In his review of “John Wick: Chapter 4,” White admits that the film “takes the nonstop choreography of mano a mano combat, foot chases, car chases, and gun violence to delirious extremes.” But then, as if to justify its existence, he later claims the movie “isn’t sadistic; it’s about Wick’s survival. Reeves perfectly embodies emotionless killing — not an anti-hero, he’s our good-guy — while Stahelski [the director] leaves us guiltless, indulging the pleasure of risk and astonishment.”
Ah, I get it. So because John Wick’s character kills dozens of people robotically, free of “sadistic” glee, we as the audience should feel “guiltless” for indulging in it. Wait, what? Later, White’s continued attempts to rationalize away partaking in a three-hour kill-fest become almost comical: “Chapter 4 distills physical and mechanized antagonism to an abstraction that allows audiences to enjoy the mayhem without feeling the threat of reality and death.” Right.
But the real kicker is how White concludes his review. After acknowledging that the movie’s “cartoon violence” is “not my ideal cinema,” he suddenly imparts on the film a “higher sensibility” for teaching the audience that “weapons don’t kill people, people kill people.” But it gets worse. He then bizarrely claims in the review’s final sentence that “John Wick: Chapter 4” “fulfills the primal need to discharge our social frustrations about living in contemporary hell.” What White is claiming, in essence, is that the movie’s violence and killing is actually cathartic for the audience because it serves as an outlet for our frustrations, even to the point of fulfilling a “primal need.”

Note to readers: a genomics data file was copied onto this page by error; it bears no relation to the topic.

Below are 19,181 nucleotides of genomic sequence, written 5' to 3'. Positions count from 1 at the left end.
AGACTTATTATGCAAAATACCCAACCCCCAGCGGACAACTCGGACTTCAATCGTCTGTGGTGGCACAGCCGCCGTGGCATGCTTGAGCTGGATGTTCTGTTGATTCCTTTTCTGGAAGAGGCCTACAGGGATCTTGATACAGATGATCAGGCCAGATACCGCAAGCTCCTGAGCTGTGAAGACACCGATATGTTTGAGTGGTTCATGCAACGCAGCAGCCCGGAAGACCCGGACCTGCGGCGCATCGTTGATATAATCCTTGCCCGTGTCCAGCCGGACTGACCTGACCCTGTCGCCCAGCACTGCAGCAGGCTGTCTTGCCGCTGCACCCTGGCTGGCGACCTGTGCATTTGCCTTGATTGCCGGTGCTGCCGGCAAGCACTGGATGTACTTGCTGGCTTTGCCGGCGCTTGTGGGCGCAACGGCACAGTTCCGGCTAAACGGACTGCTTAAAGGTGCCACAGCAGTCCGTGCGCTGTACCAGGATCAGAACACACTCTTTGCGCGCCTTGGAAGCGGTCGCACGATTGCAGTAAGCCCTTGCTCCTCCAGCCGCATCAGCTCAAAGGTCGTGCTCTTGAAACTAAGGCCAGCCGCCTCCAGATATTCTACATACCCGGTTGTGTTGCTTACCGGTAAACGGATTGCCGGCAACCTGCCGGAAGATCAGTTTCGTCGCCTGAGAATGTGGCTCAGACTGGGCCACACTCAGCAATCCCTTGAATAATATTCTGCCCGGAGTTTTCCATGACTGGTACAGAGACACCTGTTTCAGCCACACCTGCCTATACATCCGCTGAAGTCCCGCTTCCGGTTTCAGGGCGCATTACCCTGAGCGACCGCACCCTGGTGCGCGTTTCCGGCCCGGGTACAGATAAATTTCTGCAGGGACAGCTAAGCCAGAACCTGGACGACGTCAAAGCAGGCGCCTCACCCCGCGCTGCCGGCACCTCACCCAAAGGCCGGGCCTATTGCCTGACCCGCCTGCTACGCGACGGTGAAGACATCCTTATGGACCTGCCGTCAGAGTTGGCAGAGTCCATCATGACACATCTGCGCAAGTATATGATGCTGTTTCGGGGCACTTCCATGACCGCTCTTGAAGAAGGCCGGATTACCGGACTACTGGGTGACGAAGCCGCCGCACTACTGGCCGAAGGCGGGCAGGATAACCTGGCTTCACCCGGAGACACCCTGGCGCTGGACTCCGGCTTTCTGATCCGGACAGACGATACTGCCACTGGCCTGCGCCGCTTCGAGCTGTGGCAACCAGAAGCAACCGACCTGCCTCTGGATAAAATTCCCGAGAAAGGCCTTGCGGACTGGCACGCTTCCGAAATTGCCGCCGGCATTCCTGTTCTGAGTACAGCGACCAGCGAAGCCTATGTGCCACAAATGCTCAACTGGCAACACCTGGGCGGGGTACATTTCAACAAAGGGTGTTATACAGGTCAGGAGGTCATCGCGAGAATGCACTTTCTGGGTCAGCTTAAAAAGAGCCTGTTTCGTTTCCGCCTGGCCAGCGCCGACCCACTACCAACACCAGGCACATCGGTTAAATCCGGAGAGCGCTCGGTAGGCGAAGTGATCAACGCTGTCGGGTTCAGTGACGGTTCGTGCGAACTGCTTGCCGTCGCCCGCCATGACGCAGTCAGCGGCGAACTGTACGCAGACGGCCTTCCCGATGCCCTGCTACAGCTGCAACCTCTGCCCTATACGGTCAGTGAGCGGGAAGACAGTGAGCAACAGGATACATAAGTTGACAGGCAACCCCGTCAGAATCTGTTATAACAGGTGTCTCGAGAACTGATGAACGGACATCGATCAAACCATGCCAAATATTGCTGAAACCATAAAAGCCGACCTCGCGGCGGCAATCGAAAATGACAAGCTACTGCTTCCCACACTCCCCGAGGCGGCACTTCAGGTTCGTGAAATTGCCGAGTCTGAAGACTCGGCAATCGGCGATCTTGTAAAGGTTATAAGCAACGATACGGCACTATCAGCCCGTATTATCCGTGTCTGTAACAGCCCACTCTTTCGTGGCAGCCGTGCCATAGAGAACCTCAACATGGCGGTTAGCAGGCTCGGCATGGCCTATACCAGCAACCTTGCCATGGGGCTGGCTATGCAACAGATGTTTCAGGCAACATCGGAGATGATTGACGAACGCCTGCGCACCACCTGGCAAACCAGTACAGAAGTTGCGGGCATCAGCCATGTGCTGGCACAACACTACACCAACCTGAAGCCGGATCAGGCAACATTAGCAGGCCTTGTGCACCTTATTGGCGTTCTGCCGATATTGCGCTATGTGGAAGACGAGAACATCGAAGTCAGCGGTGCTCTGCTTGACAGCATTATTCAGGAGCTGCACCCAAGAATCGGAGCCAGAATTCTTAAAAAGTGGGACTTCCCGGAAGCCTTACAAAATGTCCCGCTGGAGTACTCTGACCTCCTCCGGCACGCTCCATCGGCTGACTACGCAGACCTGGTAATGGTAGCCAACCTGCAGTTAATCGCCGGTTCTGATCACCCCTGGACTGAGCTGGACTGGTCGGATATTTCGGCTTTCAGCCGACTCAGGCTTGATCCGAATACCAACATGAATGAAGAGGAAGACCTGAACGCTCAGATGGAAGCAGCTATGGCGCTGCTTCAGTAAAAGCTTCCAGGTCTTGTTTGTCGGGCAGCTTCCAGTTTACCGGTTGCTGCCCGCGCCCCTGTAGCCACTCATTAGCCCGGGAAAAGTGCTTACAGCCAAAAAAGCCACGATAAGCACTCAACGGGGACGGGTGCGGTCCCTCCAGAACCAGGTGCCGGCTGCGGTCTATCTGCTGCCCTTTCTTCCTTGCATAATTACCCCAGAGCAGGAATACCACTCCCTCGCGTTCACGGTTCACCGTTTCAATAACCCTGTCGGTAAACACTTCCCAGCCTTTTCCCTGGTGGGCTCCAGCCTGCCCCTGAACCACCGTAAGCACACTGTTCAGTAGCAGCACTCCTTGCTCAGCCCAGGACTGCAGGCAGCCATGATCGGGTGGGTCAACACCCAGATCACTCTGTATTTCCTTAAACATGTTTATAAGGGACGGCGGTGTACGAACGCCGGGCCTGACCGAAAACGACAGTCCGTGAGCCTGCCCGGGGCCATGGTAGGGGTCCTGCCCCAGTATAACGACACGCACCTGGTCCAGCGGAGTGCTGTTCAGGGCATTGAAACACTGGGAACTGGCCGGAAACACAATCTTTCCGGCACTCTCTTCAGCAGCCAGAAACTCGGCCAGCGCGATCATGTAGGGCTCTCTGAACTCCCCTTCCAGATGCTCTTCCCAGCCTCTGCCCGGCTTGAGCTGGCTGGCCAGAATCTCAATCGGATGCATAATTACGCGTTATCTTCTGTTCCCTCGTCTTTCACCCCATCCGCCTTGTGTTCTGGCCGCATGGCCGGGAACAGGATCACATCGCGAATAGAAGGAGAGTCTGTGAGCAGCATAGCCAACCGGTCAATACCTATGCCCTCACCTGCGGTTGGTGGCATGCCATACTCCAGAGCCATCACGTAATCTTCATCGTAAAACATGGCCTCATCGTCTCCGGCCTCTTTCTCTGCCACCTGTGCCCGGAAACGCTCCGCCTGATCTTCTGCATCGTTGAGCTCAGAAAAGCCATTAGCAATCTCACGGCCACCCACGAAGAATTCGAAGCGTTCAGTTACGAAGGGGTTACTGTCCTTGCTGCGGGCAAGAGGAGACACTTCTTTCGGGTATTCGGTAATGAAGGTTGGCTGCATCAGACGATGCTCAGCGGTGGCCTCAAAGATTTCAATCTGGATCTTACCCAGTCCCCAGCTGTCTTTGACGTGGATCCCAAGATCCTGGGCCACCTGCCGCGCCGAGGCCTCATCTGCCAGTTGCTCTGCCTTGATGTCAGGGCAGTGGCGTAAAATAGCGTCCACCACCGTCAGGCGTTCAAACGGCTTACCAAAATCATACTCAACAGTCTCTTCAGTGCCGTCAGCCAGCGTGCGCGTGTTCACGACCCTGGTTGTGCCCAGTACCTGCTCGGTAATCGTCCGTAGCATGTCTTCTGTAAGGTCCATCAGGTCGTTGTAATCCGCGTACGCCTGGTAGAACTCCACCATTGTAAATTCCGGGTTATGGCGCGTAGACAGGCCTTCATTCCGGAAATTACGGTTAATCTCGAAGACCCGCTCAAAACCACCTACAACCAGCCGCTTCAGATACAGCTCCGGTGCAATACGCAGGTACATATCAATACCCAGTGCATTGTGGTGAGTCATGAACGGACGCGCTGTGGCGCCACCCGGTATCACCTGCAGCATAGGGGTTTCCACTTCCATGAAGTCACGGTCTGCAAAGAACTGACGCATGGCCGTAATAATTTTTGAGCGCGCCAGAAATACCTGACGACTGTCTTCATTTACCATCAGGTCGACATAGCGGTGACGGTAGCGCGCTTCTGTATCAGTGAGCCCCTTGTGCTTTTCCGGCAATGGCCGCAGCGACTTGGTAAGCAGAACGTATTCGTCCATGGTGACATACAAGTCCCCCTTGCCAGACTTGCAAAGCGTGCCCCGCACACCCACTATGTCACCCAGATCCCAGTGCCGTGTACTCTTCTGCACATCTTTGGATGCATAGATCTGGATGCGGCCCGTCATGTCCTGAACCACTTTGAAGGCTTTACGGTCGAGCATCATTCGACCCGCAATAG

This is dangerous ground to tread on, and a particularly disappointing argument for a writer at National Review to be making. By this same logic, a movie with pornographic sexual content would also serve a “primal need” for the audience because it could serve as an outlet (to paraphrase White’s words) in which to “discharge our [sexual] frustrations.” Does this type of argument sound familiar? It’s exactly the kind of argument that many on the Left make to justify pornography.
Arguably an even more egregious example of a prominent conservative heaping praise on filth is Ben Shapiro’s multi-part video reviews of “Game of Thrones” a few years back. For those unfamiliar with the HBO series, “Game of Thrones” ran from 2011-2019 and became a massive cultural phenomenon largely because of its shock value. It became infamous as the first “mainstream show” to feature egregious amounts of nudity, sex, and a previously unseen level of brutal violence, including torture. Perhaps most infamously, it featured a violently graphic depiction of rape, in which the actress confessed to resorting to vodka in order to get through filming, all while crying in the bathroom and feeling “helpless.”